An epic TALE

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Portrait of an artist and poet on stage

IT is a life story that reads like dramatic fiction, a man who made history with his artistic brilliance and philosophy. In fact, Chinese artist and poet Li Shutong’s life and works have been studied even until today by dedicated students of art.

Now his life is also being sung about in Above Full Moon, a revived musical by Asia Musical Productions (AMP) currently playing in Pentas 1, Kuala Lumpur Performing Arts Centre (KLPac).

“His life is a very interesting one, with lots of ups and downs,” says producer and director Ho Lin Huay, who proceeds to give me a brief historical lesson on Li’s life. She is clearly passionate about the subject. “His life was very dramatic and when you have a story with so many interesting points, it will be bound to be a spectacular show,” adds Ho.

Born in Tianjin in 1888, Li was the son of the fifth wife of a man from a wealthy and prominent banking family. A patriotic young man, he was on his way to take the government exams when the Qing dynasty fell and the country went into chaos. This is where the musical’s story starts, amid the backdrop of a tumultuous period in history. 

A master painter, poet, calligrapher, musician, dramatist, philosopher and ultimately a Buddhist monk, Li — who is also popularly known by his monk-name, Hong Yi — went to Japan to study and while there he meets his second wife, Yukiko, who later followed him back home to China.

Chalking many firsts, including the first to use nude models in paintings in China and setting up the first Western style drama club in the country, Li was a determined, albeit rather eccentric, man. “When he was in Japan, he spoke only Japanese and wore only Japanese clothes,” recounts Ho from her research, “When he came back after and became a teacher, he wore the same Chinese style teacher’s garb every day. It was also said, he never spoke a word of Japanese again.”

A man who valued character over artistry, Ho said that Li once closed the door on a higher-ranking Japanese man when the man was only one minute late for their appointment. “I have great admiration and respect Li Shutong because though he was so talented, he chose to live such a simple life at the end,” she continues.

Debuting more than 10 years ago in 2004 at the Putra Indoor Stadium, Bukit Jalil, the musical — penned by Ho herself with music written by long-time collaborator Imee Ooi — recounts Li’s story from age 19 to 63, drawing from selected incidences in his life that Ho felt moved her.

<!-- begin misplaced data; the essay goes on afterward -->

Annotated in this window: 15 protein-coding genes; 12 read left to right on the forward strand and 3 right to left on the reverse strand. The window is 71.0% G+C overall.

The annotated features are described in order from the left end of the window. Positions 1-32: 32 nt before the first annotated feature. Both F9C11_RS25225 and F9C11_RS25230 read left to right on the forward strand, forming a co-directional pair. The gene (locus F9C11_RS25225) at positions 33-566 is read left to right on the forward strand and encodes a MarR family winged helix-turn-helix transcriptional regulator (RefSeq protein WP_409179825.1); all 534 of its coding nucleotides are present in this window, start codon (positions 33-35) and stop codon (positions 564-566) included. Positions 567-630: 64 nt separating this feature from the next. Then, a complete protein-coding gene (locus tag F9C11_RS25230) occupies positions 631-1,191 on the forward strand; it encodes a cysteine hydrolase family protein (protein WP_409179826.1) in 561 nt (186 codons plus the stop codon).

Known for their extravagant productions on a large scale, this current restaging is a more “intimate” production for Ho and AMP. “Of all my productions, this is one that I really wanted to do on a smaller scale, because of the emotions attached to the story,” she says. 

“I remember in 2004 when we performed at Stadium Putra, many audience members told me that it would have been nicer in a smaller space, as the distance was too far to be able to feel the emotions of the actor. And since then, that feedback has always been on my mind,” explains Ho.

From the moment the former TV producer was approached to produce the much-lauded Siddharta The Musical in 1999, Ho had the vision to create and tell Asian stories through extravagant musicals.

A strong international response confirmed her vision, “I feel for Asian stories and themes … there are many good stories to be told. Also, I knew from the very beginning that Asian stories also appeal to the international audience,” explains Ho. True enough, the company has performed around the world, including Taipei, Jakarta, Beijing, South Africa and Busan, to name a few. AMP was also the first Malaysian theatre company to take the stage in Esplanade, Singapore, when it opened.

Above Full Moon was Ho’s second musical and first self-funded musical with the help of supporters. Then came the award-winning Princess Wen Cheng and Malaysian-style musical, KITA.

Talking about the story line of Above The Moon, Ho says: I think people like Li who were influential, successful and helped a lot of people are inspirational and their stories should be told,” said the director on choosing biographical characters. However, she was quick to add that the production is still entertainment. “We are not preaching. I want to spread the good message through the show and hope it can give the audience something to think about,” she says.

With a fresh new cast of young actors — the original production starred Yang Wei Han, who has gone on to create his own theatre company, recently producing and starring in Xuan Zang the musical — Ho said the show has a fresh perspective and focus.

“Above Full Moon is one of those productions where it all depends on the actors. Their performance makes or break the show and I believe the current case is very good,” Ho adds.

Above Full Moon is indeed a fulfilling story of a man and it comes to life in a spectacular staging. From Japan’s Sakura trees to the transition from Qing Dynasty to the beginnings of the Republic of China, this production is nothing short of spectacular — from the set, staging and deliverance.


Catch Above Full Moon from Wednesday to Sunday (8.30pm, 3pm) at KLPac, Jalan Strachan, Kuala Lumpur. Tickets are RM83, RM123, RM153, RM183 and RM253, call (03) 4047 9000 or visit to book.

This article first appeared in The Edge Financial Daily, on April 20, 2015.